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Raul Campos Performing Live @ Amoeba Hollywood 10/26

Posted by Gomez Comes Alive!, October 25, 2007 01:07pm | Post a Comment
raul campos
Born and raised in East L.A., Raul Campos is a DJ that is both old school and new school. He knows the importance of keeping the party rocking, yet is deep in his selections and not one to play the same old jams. He has own show on 88.9 KCRW (Nocturna, M-F from 10 p.m. -12 a.m.) and a new CD out on Nacional Records, Lotería Beats Mixtape, Volume 1. Raul will be doing an instore performance at Amoeba this Friday.

Raul spent years playing clubs, parties, Quinceañeras, even doing a stint at Radio Clandestina, a great pirate radio station out of Highland Park from the early 2000’s, before starting at KCRW. An idea of the show’s eclectic play list ranges from Venezuela’s very cool Cuatro Poder, The Budos Band, Teddy Bear w/Iggy Pop and classics from Sonora Dimamita and Eydie Gorme Y Los Panchos.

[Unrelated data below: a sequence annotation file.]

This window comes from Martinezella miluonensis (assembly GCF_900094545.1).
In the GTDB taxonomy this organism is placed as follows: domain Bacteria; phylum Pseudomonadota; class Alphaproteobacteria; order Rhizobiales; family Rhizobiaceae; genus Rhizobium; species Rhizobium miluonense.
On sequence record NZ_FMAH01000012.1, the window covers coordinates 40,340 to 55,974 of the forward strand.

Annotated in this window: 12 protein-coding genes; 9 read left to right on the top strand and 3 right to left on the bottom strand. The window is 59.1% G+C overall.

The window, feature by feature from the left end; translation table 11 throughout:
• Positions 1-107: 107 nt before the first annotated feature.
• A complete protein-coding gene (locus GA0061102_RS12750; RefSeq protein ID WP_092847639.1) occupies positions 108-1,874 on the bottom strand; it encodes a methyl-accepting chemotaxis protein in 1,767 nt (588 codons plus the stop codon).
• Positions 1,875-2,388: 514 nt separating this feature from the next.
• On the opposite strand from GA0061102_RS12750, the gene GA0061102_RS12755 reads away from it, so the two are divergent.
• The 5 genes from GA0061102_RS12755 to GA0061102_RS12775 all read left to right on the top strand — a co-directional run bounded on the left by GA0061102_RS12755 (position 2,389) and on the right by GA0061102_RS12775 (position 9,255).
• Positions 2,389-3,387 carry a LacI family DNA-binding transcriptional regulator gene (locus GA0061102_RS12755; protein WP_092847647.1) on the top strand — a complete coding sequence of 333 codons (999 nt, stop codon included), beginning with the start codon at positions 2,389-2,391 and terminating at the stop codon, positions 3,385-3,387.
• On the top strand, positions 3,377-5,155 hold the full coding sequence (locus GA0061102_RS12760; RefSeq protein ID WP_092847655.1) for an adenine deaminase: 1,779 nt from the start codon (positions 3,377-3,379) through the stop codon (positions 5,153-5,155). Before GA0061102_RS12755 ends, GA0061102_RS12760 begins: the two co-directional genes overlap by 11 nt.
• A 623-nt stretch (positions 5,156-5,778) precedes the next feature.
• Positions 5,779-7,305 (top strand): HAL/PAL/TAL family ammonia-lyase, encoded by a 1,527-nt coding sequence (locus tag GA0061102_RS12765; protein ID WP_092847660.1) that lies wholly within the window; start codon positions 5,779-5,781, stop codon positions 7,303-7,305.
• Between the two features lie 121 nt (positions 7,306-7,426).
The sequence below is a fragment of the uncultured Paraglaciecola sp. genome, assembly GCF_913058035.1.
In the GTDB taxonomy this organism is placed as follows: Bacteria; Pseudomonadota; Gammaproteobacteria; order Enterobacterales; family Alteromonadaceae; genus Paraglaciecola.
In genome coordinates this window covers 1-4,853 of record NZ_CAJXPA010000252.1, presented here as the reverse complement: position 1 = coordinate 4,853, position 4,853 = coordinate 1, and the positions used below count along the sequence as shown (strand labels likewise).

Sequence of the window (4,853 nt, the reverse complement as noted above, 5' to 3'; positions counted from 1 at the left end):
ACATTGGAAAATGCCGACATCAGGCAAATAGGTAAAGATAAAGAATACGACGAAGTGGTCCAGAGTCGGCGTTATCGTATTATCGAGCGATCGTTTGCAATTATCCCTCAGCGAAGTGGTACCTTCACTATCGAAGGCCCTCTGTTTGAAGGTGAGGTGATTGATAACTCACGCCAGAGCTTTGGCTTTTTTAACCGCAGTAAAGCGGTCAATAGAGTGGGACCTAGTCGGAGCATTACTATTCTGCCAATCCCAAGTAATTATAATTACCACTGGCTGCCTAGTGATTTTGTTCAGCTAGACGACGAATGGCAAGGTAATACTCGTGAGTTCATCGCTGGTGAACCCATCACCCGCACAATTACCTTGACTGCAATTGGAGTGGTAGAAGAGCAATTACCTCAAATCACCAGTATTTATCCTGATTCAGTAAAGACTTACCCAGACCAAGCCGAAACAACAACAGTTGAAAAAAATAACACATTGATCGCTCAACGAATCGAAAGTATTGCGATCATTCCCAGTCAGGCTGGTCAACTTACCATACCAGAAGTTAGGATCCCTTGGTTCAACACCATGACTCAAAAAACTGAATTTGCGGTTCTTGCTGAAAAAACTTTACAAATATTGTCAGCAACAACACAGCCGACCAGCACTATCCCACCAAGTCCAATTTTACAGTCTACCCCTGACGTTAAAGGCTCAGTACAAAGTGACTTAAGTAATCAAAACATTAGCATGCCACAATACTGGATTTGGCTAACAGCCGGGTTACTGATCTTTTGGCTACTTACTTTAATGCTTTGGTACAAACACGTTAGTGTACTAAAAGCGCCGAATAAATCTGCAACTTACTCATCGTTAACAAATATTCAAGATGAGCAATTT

In an interview with the L.A. Times, 106.3 Power Tools host Meraz is asked if Raul being Latino makes a difference from other Non-Latino DJs trying to play the same style:

"He's coming from a different space," says Meraz. "It's not just, 'Look what I found.' It's, 'Look what I am.''"

Edgar Wright at the New Beverly!!!

Posted by phil blankenship, October 25, 2007 09:34am | Post a Comment
Reposting the announcement for my friends at the New Beverly Cinema
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The New Beverly Cinema has The Wright Stuff.

December 2-17, 2007.